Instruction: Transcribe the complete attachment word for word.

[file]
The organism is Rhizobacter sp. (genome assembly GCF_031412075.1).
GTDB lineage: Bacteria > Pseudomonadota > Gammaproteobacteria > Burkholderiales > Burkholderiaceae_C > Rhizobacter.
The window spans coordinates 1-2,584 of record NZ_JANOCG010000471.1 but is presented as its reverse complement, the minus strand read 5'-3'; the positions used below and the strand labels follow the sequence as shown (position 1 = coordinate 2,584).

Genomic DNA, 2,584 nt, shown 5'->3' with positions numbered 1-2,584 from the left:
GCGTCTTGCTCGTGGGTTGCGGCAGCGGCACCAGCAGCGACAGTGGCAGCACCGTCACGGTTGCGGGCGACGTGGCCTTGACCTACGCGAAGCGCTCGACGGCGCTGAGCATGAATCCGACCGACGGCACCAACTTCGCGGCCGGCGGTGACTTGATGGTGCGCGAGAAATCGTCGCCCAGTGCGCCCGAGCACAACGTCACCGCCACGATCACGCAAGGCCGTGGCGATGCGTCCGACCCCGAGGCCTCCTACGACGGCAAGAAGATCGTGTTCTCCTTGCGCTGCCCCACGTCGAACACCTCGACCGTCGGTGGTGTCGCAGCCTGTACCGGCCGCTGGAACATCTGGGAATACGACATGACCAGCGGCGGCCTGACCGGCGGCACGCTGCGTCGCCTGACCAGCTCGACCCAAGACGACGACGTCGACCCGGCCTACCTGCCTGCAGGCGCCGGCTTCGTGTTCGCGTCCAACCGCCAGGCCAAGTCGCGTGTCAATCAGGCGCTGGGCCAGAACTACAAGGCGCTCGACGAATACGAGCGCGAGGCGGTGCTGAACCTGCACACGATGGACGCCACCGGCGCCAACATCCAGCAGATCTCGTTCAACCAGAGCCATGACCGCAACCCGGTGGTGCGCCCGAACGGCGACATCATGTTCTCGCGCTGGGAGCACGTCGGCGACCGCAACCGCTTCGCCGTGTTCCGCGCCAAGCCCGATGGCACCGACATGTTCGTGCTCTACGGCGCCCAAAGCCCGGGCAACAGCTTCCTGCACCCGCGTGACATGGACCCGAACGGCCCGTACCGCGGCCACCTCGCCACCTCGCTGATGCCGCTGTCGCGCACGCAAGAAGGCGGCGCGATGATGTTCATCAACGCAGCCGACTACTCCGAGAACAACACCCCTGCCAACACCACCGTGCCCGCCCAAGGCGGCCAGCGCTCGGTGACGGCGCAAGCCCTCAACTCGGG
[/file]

The organism is Rhizobacter sp. (genome assembly GCF_031412075.1).
GTDB lineage: Bacteria > Pseudomonadota > Gammaproteobacteria > Burkholderiales > Burkholderiaceae_C > Rhizobacter.
The window spans coordinates 1-2,584 of record NZ_JANOCG010000471.1 but is presented as its reverse complement, the minus strand read 5'-3'; the positions used below and the strand labels follow the sequence as shown (position 1 = coordinate 2,584).

Genomic DNA, 2,584 nt, shown 5'->3' with positions numbered 1-2,584 from the left:
GCGTCTTGCTCGTGGGTTGCGGCAGCGGCACCAGCAGCGACAGTGGCAGCACCGTCACGGTTGCGGGCGACGTGGCCTTGACCTACGCGAAGCGCTCGACGGCGCTGAGCATGAATCCGACCGACGGCACCAACTTCGCGGCCGGCGGTGACTTGATGGTGCGCGAGAAATCGTCGCCCAGTGCGCCCGAGCACAACGTCACCGCCACGATCACGCAAGGCCGTGGCGATGCGTCCGACCCCGAGGCCTCCTACGACGGCAAGAAGATCGTGTTCTCCTTGCGCTGCCCCACGTCGAACACCTCGACCGTCGGTGGTGTCGCAGCCTGTACCGGCCGCTGGAACATCTGGGAATACGACATGACCAGCGGCGGCCTGACCGGCGGCACGCTGCGTCGCCTGACCAGCTCGACCCAAGACGACGACGTCGACCCGGCCTACCTGCCTGCAGGCGCCGGCTTCGTGTTCGCGTCCAACCGCCAGGCCAAGTCGCGTGTCAATCAGGCGCTGGGCCAGAACTACAAGGCGCTCGACGAATACGAGCGCGAGGCGGTGCTGAACCTGCACACGATGGACGCCACCGGCGCCAACATCCAGCAGATCTCGTTCAACCAGAGCCATGACCGCAACCCGGTGGTGCGCCCGAACGGCGACATCATGTTCTCGCGCTGGGAGCACGTCGGCGACCGCAACCGCTTCGCCGTGTTCCGCGCCAAGCCCGATGGCACCGACATGTTCGTGCTCTACGGCGCCCAAAGCCCGGGCAACAGCTTCCTGCACCCGCGTGACATGGACCCGAACGGCCCGTACCGCGGCCACCTCGCCACCTCGCTGATGCCGCTGTCGCGCACGCAAGAAGGCGGCGCGATGATGTTCATCAACGCAGCCGACTACTCCGAGAACAACACCCCTGCCAACACCACCGTGCCCGCCCAAGGCGGCCAGCGCTCGGTGACGGCGCAAGCCCTCAACTCGGG